George Washington Papers

To George Washington from Major General Philemon Dickinson, 23 June 1778

From Major General Philemon Dickinson

Trenton [N.J.] 23th June 1778
½ past 11, OClock P.M.

Dear Sir

I have recieved your Excellency’s favor of this Day—The obstructions thrown in the Enemy’s way, have been, the destruction of Bridges, & the felling of Trees, but those were of such a nature, as have fully satisfied me, their delay, was voluntary.

The whole of General Clinton’s movement, since he came into this State, has convinced me of his wish, to bring on a general action—it does not admit of a doubt with me—tis the constant language, of the intelligent deserters—I do not mention this as a reason—but his Conduct, carries conviction with it.

Unexpectedly, the Enemy made their appearance, about six OClock this Evening, on the other side the Drawbridge—I take this to be, their advanced party, consisting of about seven, or eight hundred Men this is the Column, whh I mentioned to your Excellency, that was advancing on the Bordentown road—but from the best intelligence, their main body, lays on the Allentown road—they were busily employ’d in pulling down a Barn, to rebuild the Drawbridge, but our Artillery & Musketry, effectually put a stop to their Operations, for this Eveng—I have taken the necessary precautions, to prevent a surprize—& to’morrow, shall dispute the passages with them, unless they out flank us.1

I have given your Excellency, my sentiments upon this occasion, at your own request. I have the honor to be, Your Excellency’s Most Ob. St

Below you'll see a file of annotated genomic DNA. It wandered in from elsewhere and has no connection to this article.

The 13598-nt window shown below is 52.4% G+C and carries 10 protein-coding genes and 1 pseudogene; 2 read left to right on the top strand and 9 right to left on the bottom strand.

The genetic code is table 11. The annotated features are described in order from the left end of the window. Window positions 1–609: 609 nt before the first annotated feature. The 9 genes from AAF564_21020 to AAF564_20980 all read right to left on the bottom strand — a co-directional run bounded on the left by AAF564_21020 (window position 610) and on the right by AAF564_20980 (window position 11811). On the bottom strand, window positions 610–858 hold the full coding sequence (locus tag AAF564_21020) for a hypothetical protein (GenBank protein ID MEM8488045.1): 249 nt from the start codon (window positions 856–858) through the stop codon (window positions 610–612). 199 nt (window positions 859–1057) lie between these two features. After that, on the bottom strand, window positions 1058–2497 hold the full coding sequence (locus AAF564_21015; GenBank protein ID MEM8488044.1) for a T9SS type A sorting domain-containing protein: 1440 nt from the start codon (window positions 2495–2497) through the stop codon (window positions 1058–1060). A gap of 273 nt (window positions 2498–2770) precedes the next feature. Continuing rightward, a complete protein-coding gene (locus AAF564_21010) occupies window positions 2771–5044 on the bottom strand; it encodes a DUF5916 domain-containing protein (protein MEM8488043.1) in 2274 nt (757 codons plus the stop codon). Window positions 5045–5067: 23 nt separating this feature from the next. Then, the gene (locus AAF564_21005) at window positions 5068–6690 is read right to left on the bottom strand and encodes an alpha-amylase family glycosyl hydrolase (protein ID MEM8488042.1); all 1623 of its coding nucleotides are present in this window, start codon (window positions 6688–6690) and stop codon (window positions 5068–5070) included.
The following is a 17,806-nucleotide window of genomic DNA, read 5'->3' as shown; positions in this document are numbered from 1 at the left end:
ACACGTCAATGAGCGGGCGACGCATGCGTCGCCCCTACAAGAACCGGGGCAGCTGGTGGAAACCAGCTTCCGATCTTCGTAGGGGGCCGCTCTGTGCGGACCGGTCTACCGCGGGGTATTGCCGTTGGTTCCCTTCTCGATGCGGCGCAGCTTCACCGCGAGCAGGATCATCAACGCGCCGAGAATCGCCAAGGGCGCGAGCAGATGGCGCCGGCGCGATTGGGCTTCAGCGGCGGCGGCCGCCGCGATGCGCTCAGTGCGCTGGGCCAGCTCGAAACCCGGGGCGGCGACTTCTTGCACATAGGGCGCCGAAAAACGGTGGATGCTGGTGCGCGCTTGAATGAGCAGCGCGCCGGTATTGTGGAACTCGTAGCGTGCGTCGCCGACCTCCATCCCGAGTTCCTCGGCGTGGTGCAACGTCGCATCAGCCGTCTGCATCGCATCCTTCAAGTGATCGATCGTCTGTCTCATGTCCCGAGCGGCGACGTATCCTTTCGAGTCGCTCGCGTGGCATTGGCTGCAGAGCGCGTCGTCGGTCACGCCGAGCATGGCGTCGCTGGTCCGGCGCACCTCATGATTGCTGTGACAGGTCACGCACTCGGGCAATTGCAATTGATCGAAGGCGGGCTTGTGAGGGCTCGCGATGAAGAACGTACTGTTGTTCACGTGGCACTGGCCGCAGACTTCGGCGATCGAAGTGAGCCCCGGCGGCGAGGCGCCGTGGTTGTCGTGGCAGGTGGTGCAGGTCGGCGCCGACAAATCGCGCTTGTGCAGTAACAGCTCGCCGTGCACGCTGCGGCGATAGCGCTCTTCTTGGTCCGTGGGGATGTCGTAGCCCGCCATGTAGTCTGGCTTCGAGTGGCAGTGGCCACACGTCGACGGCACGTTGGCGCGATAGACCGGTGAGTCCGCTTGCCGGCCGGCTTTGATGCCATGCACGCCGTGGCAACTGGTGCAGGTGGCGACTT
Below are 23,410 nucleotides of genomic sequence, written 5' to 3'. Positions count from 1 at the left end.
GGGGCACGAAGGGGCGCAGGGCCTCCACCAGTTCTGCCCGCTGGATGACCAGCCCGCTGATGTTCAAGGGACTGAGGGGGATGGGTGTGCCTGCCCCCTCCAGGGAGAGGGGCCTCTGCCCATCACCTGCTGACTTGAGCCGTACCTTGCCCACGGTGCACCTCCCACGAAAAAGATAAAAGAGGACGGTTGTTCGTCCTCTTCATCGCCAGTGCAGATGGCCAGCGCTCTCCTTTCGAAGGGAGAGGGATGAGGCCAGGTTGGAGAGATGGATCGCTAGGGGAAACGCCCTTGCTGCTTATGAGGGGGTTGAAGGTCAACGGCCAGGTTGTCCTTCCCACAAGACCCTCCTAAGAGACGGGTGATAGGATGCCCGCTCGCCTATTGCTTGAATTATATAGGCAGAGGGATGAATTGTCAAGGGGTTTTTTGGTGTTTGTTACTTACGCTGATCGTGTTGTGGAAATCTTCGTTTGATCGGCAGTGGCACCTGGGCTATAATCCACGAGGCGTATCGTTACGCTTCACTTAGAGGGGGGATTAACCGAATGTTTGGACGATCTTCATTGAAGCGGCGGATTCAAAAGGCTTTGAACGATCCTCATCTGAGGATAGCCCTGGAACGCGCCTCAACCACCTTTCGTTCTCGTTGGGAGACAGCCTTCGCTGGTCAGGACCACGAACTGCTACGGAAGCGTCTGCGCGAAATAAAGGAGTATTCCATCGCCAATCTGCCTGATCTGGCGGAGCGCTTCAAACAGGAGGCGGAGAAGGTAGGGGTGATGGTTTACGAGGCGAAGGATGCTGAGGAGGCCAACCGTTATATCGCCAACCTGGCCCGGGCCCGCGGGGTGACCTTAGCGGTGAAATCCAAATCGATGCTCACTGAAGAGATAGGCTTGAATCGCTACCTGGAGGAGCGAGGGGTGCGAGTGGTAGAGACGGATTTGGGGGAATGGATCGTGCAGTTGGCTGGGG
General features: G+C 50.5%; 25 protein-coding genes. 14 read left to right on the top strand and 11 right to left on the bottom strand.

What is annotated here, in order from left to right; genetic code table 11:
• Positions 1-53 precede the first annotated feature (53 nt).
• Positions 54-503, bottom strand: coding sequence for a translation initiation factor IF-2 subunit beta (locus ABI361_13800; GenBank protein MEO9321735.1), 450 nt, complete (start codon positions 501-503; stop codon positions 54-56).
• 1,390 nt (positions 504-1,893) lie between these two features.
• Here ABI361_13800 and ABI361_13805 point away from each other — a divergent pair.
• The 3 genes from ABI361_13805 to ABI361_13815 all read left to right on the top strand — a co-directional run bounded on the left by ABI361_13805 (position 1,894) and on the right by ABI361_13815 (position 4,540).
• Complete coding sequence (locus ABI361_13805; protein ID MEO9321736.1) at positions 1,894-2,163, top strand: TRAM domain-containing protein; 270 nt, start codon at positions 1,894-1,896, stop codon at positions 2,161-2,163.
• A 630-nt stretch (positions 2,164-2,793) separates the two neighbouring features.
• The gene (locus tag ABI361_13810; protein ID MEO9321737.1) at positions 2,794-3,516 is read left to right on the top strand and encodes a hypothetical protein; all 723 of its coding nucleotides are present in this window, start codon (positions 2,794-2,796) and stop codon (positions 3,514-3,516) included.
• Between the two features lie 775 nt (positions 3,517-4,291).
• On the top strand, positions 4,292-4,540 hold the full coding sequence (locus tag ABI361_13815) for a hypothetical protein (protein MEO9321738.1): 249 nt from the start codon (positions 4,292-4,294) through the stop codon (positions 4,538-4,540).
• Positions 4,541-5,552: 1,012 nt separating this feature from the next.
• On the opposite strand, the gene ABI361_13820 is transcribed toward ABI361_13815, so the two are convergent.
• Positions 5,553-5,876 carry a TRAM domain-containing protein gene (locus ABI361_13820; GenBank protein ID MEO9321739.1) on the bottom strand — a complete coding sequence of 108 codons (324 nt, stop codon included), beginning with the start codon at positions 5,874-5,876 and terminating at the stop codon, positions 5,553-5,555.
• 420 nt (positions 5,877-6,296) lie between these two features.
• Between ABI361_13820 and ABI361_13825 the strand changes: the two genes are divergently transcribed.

Philemon Dickinson


1On 8 July the Pennsylvania Packet (Lancaster) printed an extract of “a letter from a gentleman at Camp, dated English Town, June 29th, 1778.” The letter describes the skirmish of 23 June at the drawbridge at Bordentown as follows: “At the drawbridge near Bordentown, when General Dickinson with great propriety had ordered some lines to be thrown up, they appeared anxiously to desire the arrival of the enemy. The continental troops and great part of the militia had however been withdrawn, except those of Colonels Philips and Shreve, who were previously detached to guard a ford one mile further up the creek, and only the three regiments of Colonels Freelinghuysen, Van Dike and Webster remained, when a party of the enemy appeared, and with great zeal began to repair the bridge, which had been cut down. Upon the very news of their approach, the troops rushed down with the greatest impetuosity, and a small party from one of the regiments which happened to be considerably advanced, caused them to retire, after having killed four and wounded several others. In the morning the lines were again manned, but the enemy thought proper to change their rout. This conduct of the militia saved, in my opinion, Trenton and the country adjacent from rapine and desolation.” See also Whinyates, Services of Francis Downman, description begins F. A. Whinyates, ed. The Services of Lieut.-Colonel Francis Downman, R.A., in France, North America, and the West Indies, between the Years 1758 and 1784. Woolwich, England, 1898. description ends 66–67, and Charles Stewart to GW, this date.

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